Views from elsewhere

RSS

Sorry Ken, rent caps aren't the best answer to our housing crisis

Ken Livingstone correctly identifies many of the problems in the rental market. But a more workable solution than his proposed rent cap may be right under our noses, says Shelter's Robbie de Santos.

London faces a shortage of housing. Photo: Getty Images

Ken Livingstone, writing on Comment is Free on 19 July, was right to highlight the issues with private renting. We agree with much of his analysis – renting is too often unaffordable, unstable and subject to poor conditions and bad management. But we’re not sure that comprehensive rent caps are the answer.

For too long private renting has been the Cinderella of housing policy, largely ignored while successive governments dreamt up ways of helping first time buyers get on the ladder or fiddle around with social housing provision. Talk of private renting was quiet for a while, but in the last few years politicians have been forced to acknowledge that renting from a private landlord is the new norm – and an often unsatisfactory norm at that.

So who rents now? Well over eight million adults do, and more than a million families with children. Almost a third of private renters are over 45, and the biggest recent increases come from the top and bottom ends of the middle income bracket. Many of the new generation of renters are not there through lifestyle choice – it is a necessity as many will not be able to buy a home or access social housing. Politicians would be wise to spend a bit more time improving their lot.

What’s wrong with renting? Mr Livingstone touched upon unaffordable rents, hefty rent increases, poor standards, rogue landlords, and rip-off letting agents. Government statistics tell us that private renting families with children are ten times more likely to have moved house in the last year than those with a mortgage. Renting in this country can mean short contracts and uncertainty over future rent levels, which are increasing rapidly in many parts of the country.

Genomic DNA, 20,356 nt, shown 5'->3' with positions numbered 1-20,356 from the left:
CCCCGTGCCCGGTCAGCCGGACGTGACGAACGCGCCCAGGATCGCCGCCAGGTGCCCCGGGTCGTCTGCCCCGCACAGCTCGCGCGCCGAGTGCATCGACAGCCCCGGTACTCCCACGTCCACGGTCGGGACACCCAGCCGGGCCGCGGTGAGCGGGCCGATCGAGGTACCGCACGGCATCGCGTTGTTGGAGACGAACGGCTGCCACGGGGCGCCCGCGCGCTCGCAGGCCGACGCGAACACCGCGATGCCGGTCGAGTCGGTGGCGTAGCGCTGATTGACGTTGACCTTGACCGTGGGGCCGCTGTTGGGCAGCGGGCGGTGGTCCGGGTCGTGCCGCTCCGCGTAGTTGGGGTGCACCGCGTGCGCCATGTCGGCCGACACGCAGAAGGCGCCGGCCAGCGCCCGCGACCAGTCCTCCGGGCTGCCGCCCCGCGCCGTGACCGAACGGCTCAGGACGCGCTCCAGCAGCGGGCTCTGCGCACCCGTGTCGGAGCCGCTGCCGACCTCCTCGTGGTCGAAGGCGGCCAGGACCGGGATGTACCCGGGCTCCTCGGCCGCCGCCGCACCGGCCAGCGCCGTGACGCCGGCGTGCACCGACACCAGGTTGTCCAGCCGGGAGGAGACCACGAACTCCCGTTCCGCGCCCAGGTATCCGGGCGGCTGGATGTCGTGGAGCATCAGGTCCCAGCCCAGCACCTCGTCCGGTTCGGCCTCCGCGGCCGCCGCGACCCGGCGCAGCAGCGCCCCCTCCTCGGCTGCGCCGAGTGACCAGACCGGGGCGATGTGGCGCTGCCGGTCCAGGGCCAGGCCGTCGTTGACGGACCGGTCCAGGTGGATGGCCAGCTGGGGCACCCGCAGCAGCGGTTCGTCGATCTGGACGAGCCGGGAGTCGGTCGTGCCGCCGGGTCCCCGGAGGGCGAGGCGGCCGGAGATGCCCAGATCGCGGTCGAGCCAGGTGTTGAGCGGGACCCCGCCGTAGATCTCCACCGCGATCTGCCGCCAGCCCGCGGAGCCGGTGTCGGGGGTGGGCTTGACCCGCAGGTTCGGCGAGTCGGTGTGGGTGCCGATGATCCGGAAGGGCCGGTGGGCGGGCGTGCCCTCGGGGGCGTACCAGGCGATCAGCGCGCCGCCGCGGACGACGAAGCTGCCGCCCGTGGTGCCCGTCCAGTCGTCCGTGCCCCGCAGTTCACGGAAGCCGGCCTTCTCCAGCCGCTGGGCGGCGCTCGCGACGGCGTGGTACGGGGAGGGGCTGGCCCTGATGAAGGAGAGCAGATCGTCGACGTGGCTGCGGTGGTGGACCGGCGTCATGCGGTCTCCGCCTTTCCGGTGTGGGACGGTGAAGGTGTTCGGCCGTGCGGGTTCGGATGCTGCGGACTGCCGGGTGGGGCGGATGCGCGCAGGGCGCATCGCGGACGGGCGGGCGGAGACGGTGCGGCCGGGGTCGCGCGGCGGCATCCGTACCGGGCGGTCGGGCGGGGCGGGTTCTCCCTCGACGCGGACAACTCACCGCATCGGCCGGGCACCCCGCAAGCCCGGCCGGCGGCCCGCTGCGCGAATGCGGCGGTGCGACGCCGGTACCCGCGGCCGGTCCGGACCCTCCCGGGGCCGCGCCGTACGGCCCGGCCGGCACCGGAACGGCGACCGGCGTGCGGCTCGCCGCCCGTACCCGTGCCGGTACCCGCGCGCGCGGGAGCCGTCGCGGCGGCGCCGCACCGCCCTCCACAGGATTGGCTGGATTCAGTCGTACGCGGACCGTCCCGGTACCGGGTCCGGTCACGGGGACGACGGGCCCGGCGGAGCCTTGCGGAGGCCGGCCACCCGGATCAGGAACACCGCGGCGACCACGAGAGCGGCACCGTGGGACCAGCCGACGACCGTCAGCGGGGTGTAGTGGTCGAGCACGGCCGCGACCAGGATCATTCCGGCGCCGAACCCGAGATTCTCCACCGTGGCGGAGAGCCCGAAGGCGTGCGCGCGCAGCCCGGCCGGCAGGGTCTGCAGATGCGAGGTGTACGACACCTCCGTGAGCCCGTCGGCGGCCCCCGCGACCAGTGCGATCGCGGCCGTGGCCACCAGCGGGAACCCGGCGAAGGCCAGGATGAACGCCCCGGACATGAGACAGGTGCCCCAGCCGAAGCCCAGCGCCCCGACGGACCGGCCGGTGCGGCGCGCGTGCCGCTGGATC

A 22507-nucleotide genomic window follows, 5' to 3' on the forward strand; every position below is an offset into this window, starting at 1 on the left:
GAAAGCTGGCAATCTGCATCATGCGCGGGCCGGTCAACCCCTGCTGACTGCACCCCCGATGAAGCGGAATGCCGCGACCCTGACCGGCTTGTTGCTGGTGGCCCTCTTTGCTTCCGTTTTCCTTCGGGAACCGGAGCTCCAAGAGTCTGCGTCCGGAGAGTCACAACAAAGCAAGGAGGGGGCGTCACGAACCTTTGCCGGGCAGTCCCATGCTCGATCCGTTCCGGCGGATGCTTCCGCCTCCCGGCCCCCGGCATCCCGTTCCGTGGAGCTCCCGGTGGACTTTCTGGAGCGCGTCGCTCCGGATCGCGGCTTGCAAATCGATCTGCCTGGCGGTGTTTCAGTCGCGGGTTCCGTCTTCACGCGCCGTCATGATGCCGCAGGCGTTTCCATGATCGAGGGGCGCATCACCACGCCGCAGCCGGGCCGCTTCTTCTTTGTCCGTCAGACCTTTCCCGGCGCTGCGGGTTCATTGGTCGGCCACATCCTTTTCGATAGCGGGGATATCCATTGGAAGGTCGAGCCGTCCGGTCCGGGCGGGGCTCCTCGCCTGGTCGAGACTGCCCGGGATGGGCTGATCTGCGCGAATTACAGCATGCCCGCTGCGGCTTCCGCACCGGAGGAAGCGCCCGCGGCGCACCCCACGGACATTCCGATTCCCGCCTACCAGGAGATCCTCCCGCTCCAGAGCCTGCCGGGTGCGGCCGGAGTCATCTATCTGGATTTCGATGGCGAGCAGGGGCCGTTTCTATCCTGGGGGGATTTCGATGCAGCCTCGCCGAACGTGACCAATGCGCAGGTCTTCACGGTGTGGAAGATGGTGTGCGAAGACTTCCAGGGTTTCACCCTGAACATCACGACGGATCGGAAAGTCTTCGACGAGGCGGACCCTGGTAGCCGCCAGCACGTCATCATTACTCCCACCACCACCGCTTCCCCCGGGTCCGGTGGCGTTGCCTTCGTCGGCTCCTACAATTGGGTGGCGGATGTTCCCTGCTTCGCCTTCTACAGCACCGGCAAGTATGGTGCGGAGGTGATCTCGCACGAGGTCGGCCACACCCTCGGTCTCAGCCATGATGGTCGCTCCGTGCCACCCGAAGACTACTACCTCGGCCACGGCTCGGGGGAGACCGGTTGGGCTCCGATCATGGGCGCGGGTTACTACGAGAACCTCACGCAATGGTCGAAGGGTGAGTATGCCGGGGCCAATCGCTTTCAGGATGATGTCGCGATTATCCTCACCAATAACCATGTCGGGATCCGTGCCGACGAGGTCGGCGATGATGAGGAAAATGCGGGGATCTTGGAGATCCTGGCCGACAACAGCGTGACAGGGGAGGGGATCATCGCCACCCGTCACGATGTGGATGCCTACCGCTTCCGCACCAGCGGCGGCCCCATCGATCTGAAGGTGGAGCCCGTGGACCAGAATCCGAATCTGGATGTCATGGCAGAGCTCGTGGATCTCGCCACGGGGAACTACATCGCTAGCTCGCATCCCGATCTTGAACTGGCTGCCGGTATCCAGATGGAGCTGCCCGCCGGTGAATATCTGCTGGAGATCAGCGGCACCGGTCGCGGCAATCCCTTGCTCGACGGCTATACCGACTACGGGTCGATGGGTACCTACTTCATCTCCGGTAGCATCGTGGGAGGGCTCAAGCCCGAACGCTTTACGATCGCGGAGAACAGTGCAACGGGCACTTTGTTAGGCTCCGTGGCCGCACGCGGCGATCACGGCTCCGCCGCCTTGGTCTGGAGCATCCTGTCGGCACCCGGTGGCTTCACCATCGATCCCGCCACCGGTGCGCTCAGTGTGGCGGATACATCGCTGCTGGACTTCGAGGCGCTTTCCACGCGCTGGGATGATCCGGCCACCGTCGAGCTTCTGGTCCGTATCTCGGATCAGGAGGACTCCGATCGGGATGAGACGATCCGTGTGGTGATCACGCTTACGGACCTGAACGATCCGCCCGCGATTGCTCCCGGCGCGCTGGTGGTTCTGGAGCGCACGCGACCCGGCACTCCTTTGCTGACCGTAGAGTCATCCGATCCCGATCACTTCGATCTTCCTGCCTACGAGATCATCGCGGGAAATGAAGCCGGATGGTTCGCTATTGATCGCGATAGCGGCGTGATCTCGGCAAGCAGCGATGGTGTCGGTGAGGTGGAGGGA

There are effectively two different ways of making renting more workable. The old-style rent cap involved setting overall maximum rent levels, giving tenants indefinite contracts, and limiting the rent increases that could be given to tenants once they were in a contract. That’s what we had in this country until 1988.

But Shelter’s research finds that few other comparable countries have such an intensive set of controls. In Germany, France and Spain, rents are determined by the market at the outset; tenants have longer term contracts (often indefinite in Germany, three years in France and five years in Spain) and, as long as tenants are in these contracts, their rent can only be increased by an inflationary index.

These countries don’t cap overall rents; they just allow people to have more certainty and predictability about their future renting costs for a longer period, allowing them to anticipate higher rents and to know that they won’t be priced out of their own home.

Capping overall rents goes against the grain of the market – whether this is good or not, some of the side-effects can be really quite undesirable. In markets with rent caps and where demand outstrips supply, a landlord may discriminate on tenant rather than price. This could see people with lower incomes losing out because landlords might see prospective tenants with higher incomes as more reliable. For example, in New York City, where some apartments are subject to rent control, the people who may benefit the most from controlled rents are precisely the people who may find themselves excluded from such apartments.

Rent levels are high because there are too many people who have to rent, and not enough homes available for them to rent, driving up the prices people have to pay. Rents can only be reduced by increasing overall supply of all types of homes, so that fewer tenants are competing over each available home. Building new homes, including for rent, has to be a priority – especially in high pressure markets like London.

But introducing tenancy types like those in France and Spain could improve life for private renters up and down the country. For example, a five year tenancy with inflation linked rent increases could help families break from the uncertainty of short contracts and unpredictable rent increases, giving them the stability to make their rented house a home and plan for the future.

Shelter recently commissioned global property consultants Jones Lang LaSalle to look at whether landlords would be able to work with longer term tenancies. They would. In fact, rental indexing would enhance landlords’ returns, by keeping rents in line with inflation, reducing void periods and cutting out letting agents’ fees. Not only could they be attractive to landlords, longer tenancies could also be offered today, developed from the current framework.

As appealing as rent caps may sound, a more workable solution may be right under our noses. Longer Assured Shorthold Tenancies, with inflation-linked rents, could give millions of renters the chance of a stable home that they can truly make their own.

Robbie De Santos is Policy Officer at Shelter.